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For Photographers

For Photographers: What’s In My Camera Bag (my photography gear & when I use it)

August 10, 2017

Hey everyone! Today I’m sharing what I use to photograph all of the gorgeous photos on a wedding day and what I use everything for! :) Feel free to reach out to me if you have any questions about what I use and why! So let’s get started in showing you what I have, why I love it, and what parts of the day I use it for:

CAMERA BODIESfavorite-nikon-camera-body-for-a-wedding-photographer

I use a Nikon D750 as my primary body with a Nikon D610 as a backup. Making the jump up to the 750 was one of the best decisions ever! I loved my 610 (I used it all of last year as my primary) but there’s something about the 750 that makes my images just that much more awesome (I love the colors better and they look creamier to me :))


Now what I use each one for:

Sigma 50mm 1.4 Art: This is my FAVORITE lens that I use for the majority of the day! If you’re going to get ONE lens, this is the first one I would recommend (I talk more about it here). I love how it’s so versatile and I can use it for so many things. I typically use this the majority of bride & groom portraits, bridal party & family photos (if I have room),  details (of shoes/invites/bouquets, as well as venue details), and processionals.

This lens is on the most on any wedding day or session!! Sigma lenses are absolutely incredible and give images that are like no other. They do take some fine tuning for the autofocus, though, and are more prone to break (both of mine have stopped focusing at one point in the past 2 years). They are kind of known for that, so I do have a backup Nikon 50mm I take with me as well. But they are incredible and I haven’t found a Nikon lens I love as much!! Not to mention, they save you about a thousand dollars. :)

Sigma 35mm 1.4 Art: I use this the most for wide venue shots (as well as wide ceremony shots), for the getting ready portion of the day, and for reception events (I use this for formal dances, cake cutting, etc., and use it for about half of open dancing). I also use this for some bride and groom portraits when I really want to compose my couple in a large area!!

Sigma 85mm 1.8 Art: I used to not use an 85mm very much (I had the Nikon 85mm 1.8) but once I got this lens, I KNEW I was going to fall in love with it… I *almost* love it more than my 50mm, and probably so for portraits!! WOW, it’s soooo dreamy and the bokeh is UNREAL, you guys. If you love dreamy blurry backgrounds, the 85mm is for you. ;)

Nikon 70-200 VR II: This lens is INCREDIBLE for a few different parts of the day that no lens can do as well: tight shots at ceremonies, toasts, and for second shooters. If a ceremony isn’t too dark, I use this to get all of my tight shots of the bride & groom, especially while they’re exchanging vows & rings! It’s also incredible for toasts, because it can get so close for capturing the speaker or the bride & groom’s reactions (although, like ceremonies, if it’s a little dark I might opt for my 85mm). I also highly recommend it for anyone who second shoots a lot, because there are so many ares of the day it is really helpful for! I use it a lot for bridal party if I’m second shooting, and also more throughout the day to get smaller details and candids that the lead photographer might miss. When Michael shoots with me, I have him put this lens on for a lot of the day!

Tamron 90mm macro 2.8: This lens does one job for me and it does it well: ring shots & macro detail shots. I typically only use this lens at the beginning of a wedding day, when I’m shooting details! It’s great for getting macro photos of rings, cufflinks, jewelry, and any other small details where I need to focus in super close. I believe the quality is just as amazing as the Nikon equivalent, and at a fraction of the price! I have used both and personally think it’s just as great. All of my ring shots are taken with this lens! :)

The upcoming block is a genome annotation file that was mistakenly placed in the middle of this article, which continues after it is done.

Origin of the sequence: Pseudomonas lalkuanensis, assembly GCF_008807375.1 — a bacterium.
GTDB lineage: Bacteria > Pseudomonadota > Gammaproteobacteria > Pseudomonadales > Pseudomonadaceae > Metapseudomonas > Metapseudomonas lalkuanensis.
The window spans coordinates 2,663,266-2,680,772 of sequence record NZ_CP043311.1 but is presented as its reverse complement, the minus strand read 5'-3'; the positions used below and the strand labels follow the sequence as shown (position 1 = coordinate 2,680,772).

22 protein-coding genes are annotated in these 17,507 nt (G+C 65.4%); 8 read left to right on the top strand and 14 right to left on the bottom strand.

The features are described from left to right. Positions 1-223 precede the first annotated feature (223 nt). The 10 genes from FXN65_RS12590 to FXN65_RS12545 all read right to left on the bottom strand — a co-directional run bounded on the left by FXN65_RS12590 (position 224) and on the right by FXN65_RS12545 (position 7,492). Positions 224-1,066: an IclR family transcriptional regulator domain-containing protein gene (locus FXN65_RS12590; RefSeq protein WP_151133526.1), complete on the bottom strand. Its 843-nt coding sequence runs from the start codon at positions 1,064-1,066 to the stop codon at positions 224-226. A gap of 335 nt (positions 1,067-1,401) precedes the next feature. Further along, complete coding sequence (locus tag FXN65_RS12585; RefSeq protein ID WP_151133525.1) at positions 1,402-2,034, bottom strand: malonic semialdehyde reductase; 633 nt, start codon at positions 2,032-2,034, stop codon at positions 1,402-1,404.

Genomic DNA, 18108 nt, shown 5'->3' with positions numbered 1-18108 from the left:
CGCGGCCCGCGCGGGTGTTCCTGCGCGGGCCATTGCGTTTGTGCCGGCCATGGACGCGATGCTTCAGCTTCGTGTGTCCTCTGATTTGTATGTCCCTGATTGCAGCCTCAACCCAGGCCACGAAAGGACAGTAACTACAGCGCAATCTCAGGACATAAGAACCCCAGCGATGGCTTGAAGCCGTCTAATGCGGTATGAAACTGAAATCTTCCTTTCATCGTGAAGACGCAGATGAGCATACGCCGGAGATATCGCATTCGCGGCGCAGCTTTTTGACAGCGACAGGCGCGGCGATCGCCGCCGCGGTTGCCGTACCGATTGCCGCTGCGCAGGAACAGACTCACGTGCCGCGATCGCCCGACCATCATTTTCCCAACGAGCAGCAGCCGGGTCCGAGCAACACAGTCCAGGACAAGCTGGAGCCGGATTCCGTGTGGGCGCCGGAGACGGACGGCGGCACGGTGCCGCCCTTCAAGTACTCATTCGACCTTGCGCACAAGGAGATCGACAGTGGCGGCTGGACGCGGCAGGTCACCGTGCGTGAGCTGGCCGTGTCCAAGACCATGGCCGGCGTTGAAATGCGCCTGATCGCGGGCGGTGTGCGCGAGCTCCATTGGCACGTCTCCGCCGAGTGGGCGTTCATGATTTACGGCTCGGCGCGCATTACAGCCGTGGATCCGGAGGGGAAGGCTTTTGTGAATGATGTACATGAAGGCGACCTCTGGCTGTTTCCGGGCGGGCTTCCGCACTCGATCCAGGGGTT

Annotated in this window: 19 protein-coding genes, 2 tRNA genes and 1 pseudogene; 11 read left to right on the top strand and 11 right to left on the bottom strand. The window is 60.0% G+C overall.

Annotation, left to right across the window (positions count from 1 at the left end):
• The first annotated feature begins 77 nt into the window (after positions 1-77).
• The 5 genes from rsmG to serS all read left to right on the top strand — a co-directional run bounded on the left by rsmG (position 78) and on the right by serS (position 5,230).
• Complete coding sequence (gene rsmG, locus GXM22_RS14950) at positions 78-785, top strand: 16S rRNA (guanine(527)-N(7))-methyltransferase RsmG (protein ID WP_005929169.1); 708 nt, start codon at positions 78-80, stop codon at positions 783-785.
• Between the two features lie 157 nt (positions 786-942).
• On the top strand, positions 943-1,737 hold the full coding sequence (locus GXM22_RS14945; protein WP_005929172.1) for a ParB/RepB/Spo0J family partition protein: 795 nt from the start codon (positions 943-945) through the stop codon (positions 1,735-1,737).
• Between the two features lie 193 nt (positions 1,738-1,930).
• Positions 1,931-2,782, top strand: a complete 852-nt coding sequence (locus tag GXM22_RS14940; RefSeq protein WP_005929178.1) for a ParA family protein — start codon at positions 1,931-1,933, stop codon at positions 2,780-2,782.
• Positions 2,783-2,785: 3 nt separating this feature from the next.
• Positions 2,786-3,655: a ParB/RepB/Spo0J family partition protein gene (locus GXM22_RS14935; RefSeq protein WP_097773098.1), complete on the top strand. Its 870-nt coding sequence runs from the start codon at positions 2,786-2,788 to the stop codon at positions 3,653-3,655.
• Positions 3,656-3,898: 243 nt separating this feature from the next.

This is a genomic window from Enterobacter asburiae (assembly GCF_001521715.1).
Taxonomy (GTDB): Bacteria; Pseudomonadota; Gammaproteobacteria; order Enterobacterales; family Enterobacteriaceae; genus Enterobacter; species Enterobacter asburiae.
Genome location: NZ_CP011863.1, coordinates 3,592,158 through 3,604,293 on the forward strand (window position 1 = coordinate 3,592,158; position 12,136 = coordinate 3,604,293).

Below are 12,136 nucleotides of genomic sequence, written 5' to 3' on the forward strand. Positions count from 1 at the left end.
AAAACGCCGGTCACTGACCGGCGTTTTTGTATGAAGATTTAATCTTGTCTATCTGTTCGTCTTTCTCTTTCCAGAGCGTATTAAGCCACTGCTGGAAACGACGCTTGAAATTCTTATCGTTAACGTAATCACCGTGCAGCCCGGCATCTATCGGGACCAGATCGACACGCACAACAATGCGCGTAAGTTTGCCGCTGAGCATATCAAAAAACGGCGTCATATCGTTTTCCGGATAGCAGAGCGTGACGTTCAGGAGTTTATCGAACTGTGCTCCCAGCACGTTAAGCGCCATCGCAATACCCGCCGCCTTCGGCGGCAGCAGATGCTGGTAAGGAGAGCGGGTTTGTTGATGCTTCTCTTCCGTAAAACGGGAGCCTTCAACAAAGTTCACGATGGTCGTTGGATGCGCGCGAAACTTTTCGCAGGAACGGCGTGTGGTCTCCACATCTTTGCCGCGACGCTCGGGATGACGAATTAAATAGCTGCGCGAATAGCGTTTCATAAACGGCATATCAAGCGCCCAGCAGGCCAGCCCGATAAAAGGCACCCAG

Nikon 20mm 1.8: I bought this lens specifically for crowded dance floors and it is SO FUN to use! If open dancing is a little crowded and my 35mm isn’t wide enough, I’ll pop this lens on so I can stand right in the thick of the crowd. It’s so fun, because you can usually get almost full body shots just standing a few feet away from someone! It gives you a little more distortion, which isn’t typical of my photos at other parts of the day, but is SO fun for open dancing when it can be a little crazier!


I go way more in depth about my flash setup and HOW I use it here, but the main reason I pull out flash is for dark receptions, or when it’s absolutely necessary. It’s one thing I was determined to learn and master, so I started using it within the first few weddings I shot!

I just started using the video light for sparkler exits, and it works so well at helping me to keep my focus but not have that super flashy look. :)

FULL DISCLOSURE: I do receive a small commission off of the links to Amazon if you decide to purchase! If you found this blog post helpful, consider using the links when buying the different gear! :) THANKS!

MY BAGSona-brooklyn-camera-bag-for-weddings

I carry most of my equipment in my Think Tank roller bag! It’s great for keeping the weight off your shoulders so they’re less sore the next day.

For my side bag, I carry an Ona Brooklyn! It’s a great size for having a couple lenses and a water bottle on me at all times. :)




  1. Reilly says:

    Hi! The link you have for the flash doesn’t list D750 as one of the cameras it is compatible with. I noticed that you shoot with a D750 though (I do as well!) and just wanted to double check that the flash works with that camera! This post was super helpful as well as your flash post!

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